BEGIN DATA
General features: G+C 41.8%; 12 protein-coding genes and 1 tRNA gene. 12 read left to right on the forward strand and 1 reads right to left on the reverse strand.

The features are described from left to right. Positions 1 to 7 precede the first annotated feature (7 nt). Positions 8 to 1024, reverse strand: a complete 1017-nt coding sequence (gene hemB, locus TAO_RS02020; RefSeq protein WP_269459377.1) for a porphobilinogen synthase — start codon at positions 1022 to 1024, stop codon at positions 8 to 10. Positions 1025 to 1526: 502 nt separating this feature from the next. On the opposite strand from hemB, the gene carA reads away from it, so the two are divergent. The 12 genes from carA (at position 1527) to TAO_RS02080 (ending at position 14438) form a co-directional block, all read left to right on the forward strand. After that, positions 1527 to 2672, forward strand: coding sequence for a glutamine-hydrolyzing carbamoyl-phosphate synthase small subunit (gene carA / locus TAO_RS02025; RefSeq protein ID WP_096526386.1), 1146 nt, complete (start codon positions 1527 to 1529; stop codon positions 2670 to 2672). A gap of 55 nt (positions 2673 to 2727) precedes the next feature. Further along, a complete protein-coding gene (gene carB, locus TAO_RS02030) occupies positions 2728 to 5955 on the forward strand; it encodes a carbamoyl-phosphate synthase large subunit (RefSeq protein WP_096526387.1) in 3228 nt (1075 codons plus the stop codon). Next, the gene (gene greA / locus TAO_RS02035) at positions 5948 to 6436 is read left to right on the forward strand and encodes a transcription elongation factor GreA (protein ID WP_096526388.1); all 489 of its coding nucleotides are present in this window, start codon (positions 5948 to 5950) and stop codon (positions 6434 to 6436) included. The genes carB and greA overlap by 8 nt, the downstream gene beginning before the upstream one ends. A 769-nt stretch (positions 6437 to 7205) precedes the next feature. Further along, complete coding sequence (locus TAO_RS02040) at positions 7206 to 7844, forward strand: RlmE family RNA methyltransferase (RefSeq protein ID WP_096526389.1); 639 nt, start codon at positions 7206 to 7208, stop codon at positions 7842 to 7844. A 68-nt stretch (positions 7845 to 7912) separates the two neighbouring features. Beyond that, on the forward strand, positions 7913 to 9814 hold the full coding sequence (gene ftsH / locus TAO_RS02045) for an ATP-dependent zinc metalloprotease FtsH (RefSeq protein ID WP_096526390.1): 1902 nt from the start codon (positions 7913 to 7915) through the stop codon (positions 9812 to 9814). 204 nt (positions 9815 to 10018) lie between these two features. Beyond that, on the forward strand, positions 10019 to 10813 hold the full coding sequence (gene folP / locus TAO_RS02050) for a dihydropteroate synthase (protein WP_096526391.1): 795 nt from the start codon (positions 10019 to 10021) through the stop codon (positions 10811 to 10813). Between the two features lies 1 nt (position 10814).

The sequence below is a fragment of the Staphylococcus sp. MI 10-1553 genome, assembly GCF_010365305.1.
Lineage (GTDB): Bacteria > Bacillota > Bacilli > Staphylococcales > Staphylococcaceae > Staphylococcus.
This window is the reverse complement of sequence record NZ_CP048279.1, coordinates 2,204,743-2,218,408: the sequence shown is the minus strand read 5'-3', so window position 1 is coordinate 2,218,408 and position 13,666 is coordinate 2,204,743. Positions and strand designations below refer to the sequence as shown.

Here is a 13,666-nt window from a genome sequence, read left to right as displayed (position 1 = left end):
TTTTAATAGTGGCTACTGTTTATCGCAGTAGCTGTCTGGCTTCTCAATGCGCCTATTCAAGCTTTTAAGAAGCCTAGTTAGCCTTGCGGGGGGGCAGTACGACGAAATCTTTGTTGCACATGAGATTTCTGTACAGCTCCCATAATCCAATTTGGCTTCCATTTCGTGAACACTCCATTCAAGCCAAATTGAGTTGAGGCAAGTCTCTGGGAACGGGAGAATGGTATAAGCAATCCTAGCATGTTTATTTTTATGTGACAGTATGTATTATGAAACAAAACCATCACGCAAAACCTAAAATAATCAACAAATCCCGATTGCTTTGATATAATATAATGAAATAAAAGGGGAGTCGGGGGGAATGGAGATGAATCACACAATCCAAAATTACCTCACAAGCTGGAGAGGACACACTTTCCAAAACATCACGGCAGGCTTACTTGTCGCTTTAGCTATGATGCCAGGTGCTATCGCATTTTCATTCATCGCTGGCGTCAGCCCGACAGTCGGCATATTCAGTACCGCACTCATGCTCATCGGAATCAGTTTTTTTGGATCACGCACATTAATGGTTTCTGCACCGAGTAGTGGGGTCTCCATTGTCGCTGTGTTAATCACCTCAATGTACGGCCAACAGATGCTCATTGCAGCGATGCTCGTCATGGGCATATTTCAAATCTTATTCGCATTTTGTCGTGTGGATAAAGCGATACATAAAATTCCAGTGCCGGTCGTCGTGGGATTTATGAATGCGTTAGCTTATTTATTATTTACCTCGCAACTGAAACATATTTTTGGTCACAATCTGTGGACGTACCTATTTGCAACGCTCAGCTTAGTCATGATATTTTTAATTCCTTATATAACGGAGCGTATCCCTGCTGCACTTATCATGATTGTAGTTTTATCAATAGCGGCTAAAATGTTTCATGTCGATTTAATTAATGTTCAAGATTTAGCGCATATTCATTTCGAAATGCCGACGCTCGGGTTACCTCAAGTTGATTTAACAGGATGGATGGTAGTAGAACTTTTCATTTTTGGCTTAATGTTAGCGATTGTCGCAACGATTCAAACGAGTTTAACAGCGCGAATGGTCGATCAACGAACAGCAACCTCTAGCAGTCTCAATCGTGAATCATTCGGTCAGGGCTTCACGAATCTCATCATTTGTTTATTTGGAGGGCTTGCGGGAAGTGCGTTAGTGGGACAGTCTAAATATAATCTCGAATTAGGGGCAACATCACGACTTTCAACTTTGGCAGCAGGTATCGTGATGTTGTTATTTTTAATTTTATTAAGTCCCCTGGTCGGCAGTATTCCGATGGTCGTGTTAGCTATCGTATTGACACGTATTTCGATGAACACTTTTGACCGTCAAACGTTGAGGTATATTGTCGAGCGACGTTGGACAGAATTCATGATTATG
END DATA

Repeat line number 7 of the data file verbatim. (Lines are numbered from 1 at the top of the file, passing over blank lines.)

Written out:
TTTTAATAGTGGCTACTGTTTATCGCAGTAGCTGTCTGGCTTCTCAATGCGCCTATTCAAGCTTTTAAGAAGCCTAGTTAGCCTTGCGGGGGGGCAGTACGACGAAATCTTTGTTGCACATGAGATTTCTGTACAGCTCCCATAATCCAATTTGGCTTCCATTTCGTGAACACTCCATTCAAGCCAAATTGAGTTGAGGCAAGTCTCTGGGAACGGGAGAATGGTATAAGCAATCCTAGCATGTTTATTTTTATGTGACAGTATGTATTATGAAACAAAACCATCACGCAAAACCTAAAATAATCAACAAATCCCGATTGCTTTGATATAATATAATGAAATAAAAGGGGAGTCGGGGGGAATGGAGATGAATCACACAATCCAAAATTACCTCACAAGCTGGAGAGGACACACTTTCCAAAACATCACGGCAGGCTTACTTGTCGCTTTAGCTATGATGCCAGGTGCTATCGCATTTTCATTCATCGCTGGCGTCAGCCCGACAGTCGGCATATTCAGTACCGCACTCATGCTCATCGGAATCAGTTTTTTTGGATCACGCACATTAATGGTTTCTGCACCGAGTAGTGGGGTCTCCATTGTCGCTGTGTTAATCACCTCAATGTACGGCCAACAGATGCTCATTGCAGCGATGCTCGTCATGGGCATATTTCAAATCTTATTCGCATTTTGTCGTGTGGATAAAGCGATACATAAAATTCCAGTGCCGGTCGTCGTGGGATTTATGAATGCGTTAGCTTATTTATTATTTACCTCGCAACTGAAACATATTTTTGGTCACAATCTGTGGACGTACCTATTTGCAACGCTCAGCTTAGTCATGATATTTTTAATTCCTTATATAACGGAGCGTATCCCTGCTGCACTTATCATGATTGTAGTTTTATCAATAGCGGCTAAAATGTTTCATGTCGATTTAATTAATGTTCAAGATTTAGCGCATATTCATTTCGAAATGCCGACGCTCGGGTTACCTCAAGTTGATTTAACAGGATGGATGGTAGTAGAACTTTTCATTTTTGGCTTAATGTTAGCGATTGTCGCAACGATTCAAACGAGTTTAACAGCGCGAATGGTCGATCAACGAACAGCAACCTCTAGCAGTCTCAATCGTGAATCATTCGGTCAGGGCTTCACGAATCTCATCATTTGTTTATTTGGAGGGCTTGCGGGAAGTGCGTTAGTGGGACAGTCTAAATATAATCTCGAATTAGGGGCAACATCACGACTTTCAACTTTGGCAGCAGGTATCGTGATGTTGTTATTTTTAATTTTATTAAGTCCCCTGGTCGGCAGTATTCCGATGGTCGTGTTAGCTATCGTATTGACACGTATTTCGATGAACACTTTTGACCGTCAAACGTTGAGGTATATTGTCGAGCGACGTTGGACAGAATTCATGATTATG